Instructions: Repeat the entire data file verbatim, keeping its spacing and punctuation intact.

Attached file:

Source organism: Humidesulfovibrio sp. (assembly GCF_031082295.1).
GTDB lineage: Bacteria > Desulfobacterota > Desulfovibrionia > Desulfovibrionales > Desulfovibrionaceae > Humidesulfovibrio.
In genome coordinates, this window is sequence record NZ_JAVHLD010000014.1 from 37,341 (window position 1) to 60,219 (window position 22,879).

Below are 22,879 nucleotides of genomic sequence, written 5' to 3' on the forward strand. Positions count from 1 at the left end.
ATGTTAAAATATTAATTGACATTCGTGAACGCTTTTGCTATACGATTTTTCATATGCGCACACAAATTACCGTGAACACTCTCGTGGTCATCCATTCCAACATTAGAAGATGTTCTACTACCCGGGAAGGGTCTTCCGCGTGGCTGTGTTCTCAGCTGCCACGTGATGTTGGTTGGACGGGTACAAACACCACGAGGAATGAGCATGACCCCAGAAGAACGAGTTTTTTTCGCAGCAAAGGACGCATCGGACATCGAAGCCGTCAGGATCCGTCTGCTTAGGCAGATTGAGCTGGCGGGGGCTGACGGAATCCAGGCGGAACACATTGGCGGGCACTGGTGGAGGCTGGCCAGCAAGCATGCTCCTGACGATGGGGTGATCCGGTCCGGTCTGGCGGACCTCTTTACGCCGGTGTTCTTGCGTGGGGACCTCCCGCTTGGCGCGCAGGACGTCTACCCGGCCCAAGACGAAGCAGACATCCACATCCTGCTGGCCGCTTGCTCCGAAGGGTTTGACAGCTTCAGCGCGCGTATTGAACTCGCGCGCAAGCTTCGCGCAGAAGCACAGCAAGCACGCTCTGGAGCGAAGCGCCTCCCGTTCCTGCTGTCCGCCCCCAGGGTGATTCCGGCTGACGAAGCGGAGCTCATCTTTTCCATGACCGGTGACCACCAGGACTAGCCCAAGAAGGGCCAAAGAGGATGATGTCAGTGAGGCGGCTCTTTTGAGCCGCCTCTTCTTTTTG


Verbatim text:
Source organism: Humidesulfovibrio sp. (assembly GCF_031082295.1).
GTDB lineage: Bacteria > Desulfobacterota > Desulfovibrionia > Desulfovibrionales > Desulfovibrionaceae > Humidesulfovibrio.
In genome coordinates, this window is sequence record NZ_JAVHLD010000014.1 from 37,341 (window position 1) to 60,219 (window position 22,879).

Below are 22,879 nucleotides of genomic sequence, written 5' to 3' on the forward strand. Positions count from 1 at the left end.
ATGTTAAAATATTAATTGACATTCGTGAACGCTTTTGCTATACGATTTTTCATATGCGCACACAAATTACCGTGAACACTCTCGTGGTCATCCATTCCAACATTAGAAGATGTTCTACTACCCGGGAAGGGTCTTCCGCGTGGCTGTGTTCTCAGCTGCCACGTGATGTTGGTTGGACGGGTACAAACACCACGAGGAATGAGCATGACCCCAGAAGAACGAGTTTTTTTCGCAGCAAAGGACGCATCGGACATCGAAGCCGTCAGGATCCGTCTGCTTAGGCAGATTGAGCTGGCGGGGGCTGACGGAATCCAGGCGGAACACATTGGCGGGCACTGGTGGAGGCTGGCCAGCAAGCATGCTCCTGACGATGGGGTGATCCGGTCCGGTCTGGCGGACCTCTTTACGCCGGTGTTCTTGCGTGGGGACCTCCCGCTTGGCGCGCAGGACGTCTACCCGGCCCAAGACGAAGCAGACATCCACATCCTGCTGGCCGCTTGCTCCGAAGGGTTTGACAGCTTCAGCGCGCGTATTGAACTCGCGCGCAAGCTTCGCGCAGAAGCACAGCAAGCACGCTCTGGAGCGAAGCGCCTCCCGTTCCTGCTGTCCGCCCCCAGGGTGATTCCGGCTGACGAAGCGGAGCTCATCTTTTCCATGACCGGTGACCACCAGGACTAGCCCAAGAAGGGCCAAAGAGGATGATGTCAGTGAGGCGGCTCTTTTGAGCCGCCTCTTCTTTTTG